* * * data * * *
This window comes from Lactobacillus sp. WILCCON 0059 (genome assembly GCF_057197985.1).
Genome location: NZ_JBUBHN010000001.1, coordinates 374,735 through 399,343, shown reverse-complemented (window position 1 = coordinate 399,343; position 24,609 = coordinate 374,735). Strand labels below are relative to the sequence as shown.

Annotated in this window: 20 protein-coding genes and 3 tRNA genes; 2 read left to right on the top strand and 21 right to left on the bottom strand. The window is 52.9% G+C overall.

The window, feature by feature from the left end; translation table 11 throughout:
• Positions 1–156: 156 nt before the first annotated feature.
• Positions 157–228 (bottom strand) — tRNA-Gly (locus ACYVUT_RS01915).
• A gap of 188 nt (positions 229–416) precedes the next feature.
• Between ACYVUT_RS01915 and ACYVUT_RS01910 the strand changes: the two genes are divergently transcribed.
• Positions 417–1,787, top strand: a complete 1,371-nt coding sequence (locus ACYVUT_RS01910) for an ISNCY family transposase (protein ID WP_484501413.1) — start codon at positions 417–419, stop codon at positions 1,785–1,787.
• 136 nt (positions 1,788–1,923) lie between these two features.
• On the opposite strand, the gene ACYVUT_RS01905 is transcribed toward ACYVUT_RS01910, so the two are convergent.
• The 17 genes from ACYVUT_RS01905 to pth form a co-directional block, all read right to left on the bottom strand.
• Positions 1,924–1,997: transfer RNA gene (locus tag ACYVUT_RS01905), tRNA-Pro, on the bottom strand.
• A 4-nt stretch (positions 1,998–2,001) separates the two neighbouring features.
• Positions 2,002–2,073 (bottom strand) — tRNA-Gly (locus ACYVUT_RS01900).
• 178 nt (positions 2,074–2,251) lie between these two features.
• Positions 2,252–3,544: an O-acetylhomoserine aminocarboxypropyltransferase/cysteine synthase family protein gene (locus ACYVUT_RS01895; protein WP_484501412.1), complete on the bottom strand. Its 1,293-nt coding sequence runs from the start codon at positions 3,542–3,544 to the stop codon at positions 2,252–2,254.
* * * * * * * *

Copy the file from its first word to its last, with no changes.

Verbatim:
This window comes from Lactobacillus sp. WILCCON 0059 (genome assembly GCF_057197985.1).
Genome location: NZ_JBUBHN010000001.1, coordinates 374,735 through 399,343, shown reverse-complemented (window position 1 = coordinate 399,343; position 24,609 = coordinate 374,735). Strand labels below are relative to the sequence as shown.

Annotated in this window: 20 protein-coding genes and 3 tRNA genes; 2 read left to right on the top strand and 21 right to left on the bottom strand. The window is 52.9% G+C overall.

The window, feature by feature from the left end; translation table 11 throughout:
• Positions 1–156: 156 nt before the first annotated feature.
• Positions 157–228 (bottom strand) — tRNA-Gly (locus ACYVUT_RS01915).
• A gap of 188 nt (positions 229–416) precedes the next feature.
• Between ACYVUT_RS01915 and ACYVUT_RS01910 the strand changes: the two genes are divergently transcribed.
• Positions 417–1,787, top strand: a complete 1,371-nt coding sequence (locus ACYVUT_RS01910) for an ISNCY family transposase (protein ID WP_484501413.1) — start codon at positions 417–419, stop codon at positions 1,785–1,787.
• 136 nt (positions 1,788–1,923) lie between these two features.
• On the opposite strand, the gene ACYVUT_RS01905 is transcribed toward ACYVUT_RS01910, so the two are convergent.
• The 17 genes from ACYVUT_RS01905 to pth form a co-directional block, all read right to left on the bottom strand.
• Positions 1,924–1,997: transfer RNA gene (locus tag ACYVUT_RS01905), tRNA-Pro, on the bottom strand.
• A 4-nt stretch (positions 1,998–2,001) separates the two neighbouring features.
• Positions 2,002–2,073 (bottom strand) — tRNA-Gly (locus ACYVUT_RS01900).
• 178 nt (positions 2,074–2,251) lie between these two features.
• Positions 2,252–3,544: an O-acetylhomoserine aminocarboxypropyltransferase/cysteine synthase family protein gene (locus ACYVUT_RS01895; protein WP_484501412.1), complete on the bottom strand. Its 1,293-nt coding sequence runs from the start codon at positions 3,542–3,544 to the stop codon at positions 2,252–2,254.